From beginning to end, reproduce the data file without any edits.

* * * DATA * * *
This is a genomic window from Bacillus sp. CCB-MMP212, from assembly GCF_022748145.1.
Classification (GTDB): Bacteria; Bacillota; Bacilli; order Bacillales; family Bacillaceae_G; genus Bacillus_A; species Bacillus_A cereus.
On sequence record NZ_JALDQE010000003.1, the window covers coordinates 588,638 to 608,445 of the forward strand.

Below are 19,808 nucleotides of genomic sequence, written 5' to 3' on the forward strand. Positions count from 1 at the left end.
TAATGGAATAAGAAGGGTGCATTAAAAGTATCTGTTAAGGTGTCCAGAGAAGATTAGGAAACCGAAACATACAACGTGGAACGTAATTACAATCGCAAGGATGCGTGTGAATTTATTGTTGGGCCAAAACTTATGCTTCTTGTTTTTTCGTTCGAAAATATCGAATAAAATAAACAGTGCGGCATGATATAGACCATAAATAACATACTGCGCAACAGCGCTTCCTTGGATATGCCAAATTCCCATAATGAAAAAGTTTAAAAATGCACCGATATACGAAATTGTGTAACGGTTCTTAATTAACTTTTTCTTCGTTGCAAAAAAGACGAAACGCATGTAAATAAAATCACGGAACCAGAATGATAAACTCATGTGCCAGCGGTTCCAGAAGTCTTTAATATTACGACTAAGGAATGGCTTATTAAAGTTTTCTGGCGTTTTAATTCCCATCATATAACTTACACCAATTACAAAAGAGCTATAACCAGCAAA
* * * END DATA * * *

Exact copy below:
This is a genomic window from Bacillus sp. CCB-MMP212, from assembly GCF_022748145.1.
Classification (GTDB): Bacteria; Bacillota; Bacilli; order Bacillales; family Bacillaceae_G; genus Bacillus_A; species Bacillus_A cereus.
On sequence record NZ_JALDQE010000003.1, the window covers coordinates 588,638 to 608,445 of the forward strand.

Below are 19,808 nucleotides of genomic sequence, written 5' to 3' on the forward strand. Positions count from 1 at the left end.
TAATGGAATAAGAAGGGTGCATTAAAAGTATCTGTTAAGGTGTCCAGAGAAGATTAGGAAACCGAAACATACAACGTGGAACGTAATTACAATCGCAAGGATGCGTGTGAATTTATTGTTGGGCCAAAACTTATGCTTCTTGTTTTTTCGTTCGAAAATATCGAATAAAATAAACAGTGCGGCATGATATAGACCATAAATAACATACTGCGCAACAGCGCTTCCTTGGATATGCCAAATTCCCATAATGAAAAAGTTTAAAAATGCACCGATATACGAAATTGTGTAACGGTTCTTAATTAACTTTTTCTTCGTTGCAAAAAAGACGAAACGCATGTAAATAAAATCACGGAACCAGAATGATAAACTCATGTGCCAGCGGTTCCAGAAGTCTTTAATATTACGACTAAGGAATGGCTTATTAAAGTTTTCTGGCGTTTTAATTCCCATCATATAACTTACACCAATTACAAAAGAGCTATAACCAGCAAA